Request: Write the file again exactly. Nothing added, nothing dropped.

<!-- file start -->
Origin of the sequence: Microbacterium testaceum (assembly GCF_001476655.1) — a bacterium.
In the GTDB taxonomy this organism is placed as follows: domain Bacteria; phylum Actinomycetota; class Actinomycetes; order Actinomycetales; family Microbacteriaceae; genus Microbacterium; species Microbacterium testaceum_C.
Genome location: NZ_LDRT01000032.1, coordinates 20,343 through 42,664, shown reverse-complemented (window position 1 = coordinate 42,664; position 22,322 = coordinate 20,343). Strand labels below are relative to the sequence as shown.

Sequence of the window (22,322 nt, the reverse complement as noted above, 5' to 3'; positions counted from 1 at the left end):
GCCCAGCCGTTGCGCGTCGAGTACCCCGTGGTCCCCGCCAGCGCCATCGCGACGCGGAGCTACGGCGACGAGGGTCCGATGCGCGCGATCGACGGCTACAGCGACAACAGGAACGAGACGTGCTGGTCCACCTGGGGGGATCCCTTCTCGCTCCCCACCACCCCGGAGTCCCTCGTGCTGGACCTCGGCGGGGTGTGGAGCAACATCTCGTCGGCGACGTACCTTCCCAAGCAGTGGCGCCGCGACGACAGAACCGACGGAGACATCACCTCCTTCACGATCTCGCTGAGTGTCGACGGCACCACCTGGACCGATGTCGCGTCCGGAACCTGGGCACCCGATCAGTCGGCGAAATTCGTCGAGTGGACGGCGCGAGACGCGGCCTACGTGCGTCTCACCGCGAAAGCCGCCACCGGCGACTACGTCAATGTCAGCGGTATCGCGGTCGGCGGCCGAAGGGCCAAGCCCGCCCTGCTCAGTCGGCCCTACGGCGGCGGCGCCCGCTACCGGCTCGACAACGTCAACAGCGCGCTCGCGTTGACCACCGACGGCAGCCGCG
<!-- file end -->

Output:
Origin of the sequence: Microbacterium testaceum (assembly GCF_001476655.1) — a bacterium.
In the GTDB taxonomy this organism is placed as follows: domain Bacteria; phylum Actinomycetota; class Actinomycetes; order Actinomycetales; family Microbacteriaceae; genus Microbacterium; species Microbacterium testaceum_C.
Genome location: NZ_LDRT01000032.1, coordinates 20,343 through 42,664, shown reverse-complemented (window position 1 = coordinate 42,664; position 22,322 = coordinate 20,343). Strand labels below are relative to the sequence as shown.

Sequence of the window (22,322 nt, the reverse complement as noted above, 5' to 3'; positions counted from 1 at the left end):
GCCCAGCCGTTGCGCGTCGAGTACCCCGTGGTCCCCGCCAGCGCCATCGCGACGCGGAGCTACGGCGACGAGGGTCCGATGCGCGCGATCGACGGCTACAGCGACAACAGGAACGAGACGTGCTGGTCCACCTGGGGGGATCCCTTCTCGCTCCCCACCACCCCGGAGTCCCTCGTGCTGGACCTCGGCGGGGTGTGGAGCAACATCTCGTCGGCGACGTACCTTCCCAAGCAGTGGCGCCGCGACGACAGAACCGACGGAGACATCACCTCCTTCACGATCTCGCTGAGTGTCGACGGCACCACCTGGACCGATGTCGCGTCCGGAACCTGGGCACCCGATCAGTCGGCGAAATTCGTCGAGTGGACGGCGCGAGACGCGGCCTACGTGCGTCTCACCGCGAAAGCCGCCACCGGCGACTACGTCAATGTCAGCGGTATCGCGGTCGGCGGCCGAAGGGCCAAGCCCGCCCTGCTCAGTCGGCCCTACGGCGGCGGCGCCCGCTACCGGCTCGACAACGTCAACAGCGCGCTCGCGTTGACCACCGACGGCAGCCGCG